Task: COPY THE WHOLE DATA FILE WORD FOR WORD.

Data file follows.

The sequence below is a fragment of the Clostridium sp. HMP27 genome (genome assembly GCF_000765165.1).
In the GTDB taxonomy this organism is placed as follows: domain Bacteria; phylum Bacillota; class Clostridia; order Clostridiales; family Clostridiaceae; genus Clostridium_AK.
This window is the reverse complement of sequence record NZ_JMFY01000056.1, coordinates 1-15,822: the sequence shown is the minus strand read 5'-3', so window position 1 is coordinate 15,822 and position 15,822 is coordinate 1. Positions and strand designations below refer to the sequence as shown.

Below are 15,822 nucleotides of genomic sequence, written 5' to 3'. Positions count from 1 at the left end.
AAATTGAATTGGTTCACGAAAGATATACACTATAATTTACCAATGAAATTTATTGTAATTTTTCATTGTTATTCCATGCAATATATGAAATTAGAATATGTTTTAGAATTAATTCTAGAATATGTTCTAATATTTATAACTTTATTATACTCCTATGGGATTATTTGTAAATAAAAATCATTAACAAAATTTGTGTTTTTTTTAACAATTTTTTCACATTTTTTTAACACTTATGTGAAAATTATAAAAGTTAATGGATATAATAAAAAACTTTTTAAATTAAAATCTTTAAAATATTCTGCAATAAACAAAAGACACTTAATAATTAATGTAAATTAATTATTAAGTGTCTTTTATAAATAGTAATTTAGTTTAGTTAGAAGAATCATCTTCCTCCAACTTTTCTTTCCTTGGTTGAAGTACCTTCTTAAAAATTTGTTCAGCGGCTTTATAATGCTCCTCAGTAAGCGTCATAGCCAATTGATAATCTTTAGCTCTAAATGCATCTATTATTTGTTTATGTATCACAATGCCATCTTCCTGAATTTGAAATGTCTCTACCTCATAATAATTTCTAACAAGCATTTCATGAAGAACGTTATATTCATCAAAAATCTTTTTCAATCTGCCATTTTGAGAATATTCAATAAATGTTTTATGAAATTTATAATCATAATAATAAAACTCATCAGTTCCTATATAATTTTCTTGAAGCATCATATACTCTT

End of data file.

The sequence below is a fragment of the Clostridium sp. HMP27 genome (genome assembly GCF_000765165.1).
In the GTDB taxonomy this organism is placed as follows: domain Bacteria; phylum Bacillota; class Clostridia; order Clostridiales; family Clostridiaceae; genus Clostridium_AK.
This window is the reverse complement of sequence record NZ_JMFY01000056.1, coordinates 1-15,822: the sequence shown is the minus strand read 5'-3', so window position 1 is coordinate 15,822 and position 15,822 is coordinate 1. Positions and strand designations below refer to the sequence as shown.

Below are 15,822 nucleotides of genomic sequence, written 5' to 3'. Positions count from 1 at the left end.
AAATTGAATTGGTTCACGAAAGATATACACTATAATTTACCAATGAAATTTATTGTAATTTTTCATTGTTATTCCATGCAATATATGAAATTAGAATATGTTTTAGAATTAATTCTAGAATATGTTCTAATATTTATAACTTTATTATACTCCTATGGGATTATTTGTAAATAAAAATCATTAACAAAATTTGTGTTTTTTTTAACAATTTTTTCACATTTTTTTAACACTTATGTGAAAATTATAAAAGTTAATGGATATAATAAAAAACTTTTTAAATTAAAATCTTTAAAATATTCTGCAATAAACAAAAGACACTTAATAATTAATGTAAATTAATTATTAAGTGTCTTTTATAAATAGTAATTTAGTTTAGTTAGAAGAATCATCTTCCTCCAACTTTTCTTTCCTTGGTTGAAGTACCTTCTTAAAAATTTGTTCAGCGGCTTTATAATGCTCCTCAGTAAGCGTCATAGCCAATTGATAATCTTTAGCTCTAAATGCATCTATTATTTGTTTATGTATCACAATGCCATCTTCCTGAATTTGAAATGTCTCTACCTCATAATAATTTCTAACAAGCATTTCATGAAGAACGTTATATTCATCAAAAATCTTTTTCAATCTGCCATTTTGAGAATATTCAATAAATGTTTTATGAAATTTATAATCATAATAATAAAACTCATCAGTTCCTATATAATTTTCTTGAAGCATCATATACTCTT